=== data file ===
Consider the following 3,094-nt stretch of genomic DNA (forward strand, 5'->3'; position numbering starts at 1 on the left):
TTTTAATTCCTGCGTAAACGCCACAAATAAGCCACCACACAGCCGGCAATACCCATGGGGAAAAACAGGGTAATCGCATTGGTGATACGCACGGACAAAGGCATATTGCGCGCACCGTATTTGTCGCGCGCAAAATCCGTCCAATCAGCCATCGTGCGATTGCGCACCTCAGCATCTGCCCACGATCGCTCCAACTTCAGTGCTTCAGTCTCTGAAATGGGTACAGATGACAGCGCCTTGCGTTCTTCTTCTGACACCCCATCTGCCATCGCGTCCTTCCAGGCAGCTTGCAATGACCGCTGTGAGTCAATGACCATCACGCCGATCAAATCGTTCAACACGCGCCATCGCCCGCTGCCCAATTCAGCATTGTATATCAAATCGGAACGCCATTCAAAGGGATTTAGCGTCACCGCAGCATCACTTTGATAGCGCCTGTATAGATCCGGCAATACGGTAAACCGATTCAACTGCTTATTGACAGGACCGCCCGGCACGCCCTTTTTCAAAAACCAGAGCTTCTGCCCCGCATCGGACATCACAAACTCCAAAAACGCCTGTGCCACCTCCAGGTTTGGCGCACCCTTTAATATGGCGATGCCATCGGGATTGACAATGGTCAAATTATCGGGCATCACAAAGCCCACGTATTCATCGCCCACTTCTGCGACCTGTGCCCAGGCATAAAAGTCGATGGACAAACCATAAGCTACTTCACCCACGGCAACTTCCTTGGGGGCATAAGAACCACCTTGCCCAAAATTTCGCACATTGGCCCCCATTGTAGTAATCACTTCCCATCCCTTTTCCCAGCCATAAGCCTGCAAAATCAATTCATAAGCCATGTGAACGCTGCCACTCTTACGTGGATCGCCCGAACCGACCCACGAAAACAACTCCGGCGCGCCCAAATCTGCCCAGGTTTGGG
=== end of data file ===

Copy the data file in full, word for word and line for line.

Consider the following 3,094-nt stretch of genomic DNA (forward strand, 5'->3'; position numbering starts at 1 on the left):
TTTTAATTCCTGCGTAAACGCCACAAATAAGCCACCACACAGCCGGCAATACCCATGGGGAAAAACAGGGTAATCGCATTGGTGATACGCACGGACAAAGGCATATTGCGCGCACCGTATTTGTCGCGCGCAAAATCCGTCCAATCAGCCATCGTGCGATTGCGCACCTCAGCATCTGCCCACGATCGCTCCAACTTCAGTGCTTCAGTCTCTGAAATGGGTACAGATGACAGCGCCTTGCGTTCTTCTTCTGACACCCCATCTGCCATCGCGTCCTTCCAGGCAGCTTGCAATGACCGCTGTGAGTCAATGACCATCACGCCGATCAAATCGTTCAACACGCGCCATCGCCCGCTGCCCAATTCAGCATTGTATATCAAATCGGAACGCCATTCAAAGGGATTTAGCGTCACCGCAGCATCACTTTGATAGCGCCTGTATAGATCCGGCAATACGGTAAACCGATTCAACTGCTTATTGACAGGACCGCCCGGCACGCCCTTTTTCAAAAACCAGAGCTTCTGCCCCGCATCGGACATCACAAACTCCAAAAACGCCTGTGCCACCTCCAGGTTTGGCGCACCCTTTAATATGGCGATGCCATCGGGATTGACAATGGTCAAATTATCGGGCATCACAAAGCCCACGTATTCATCGCCCACTTCTGCGACCTGTGCCCAGGCATAAAAGTCGATGGACAAACCATAAGCTACTTCACCCACGGCAACTTCCTTGGGGGCATAAGAACCACCTTGCCCAAAATTTCGCACATTGGCCCCCATTGTAGTAATCACTTCCCATCCCTTTTCCCAGCCATAAGCCTGCAAAATCAATTCATAAGCCATGTGAACGCTGCCACTCTTACGTGGATCGCCCGAACCGACCCACGAAAACAACTCCGGCGCGCCCAAATCTGCCCAGGTTTGGG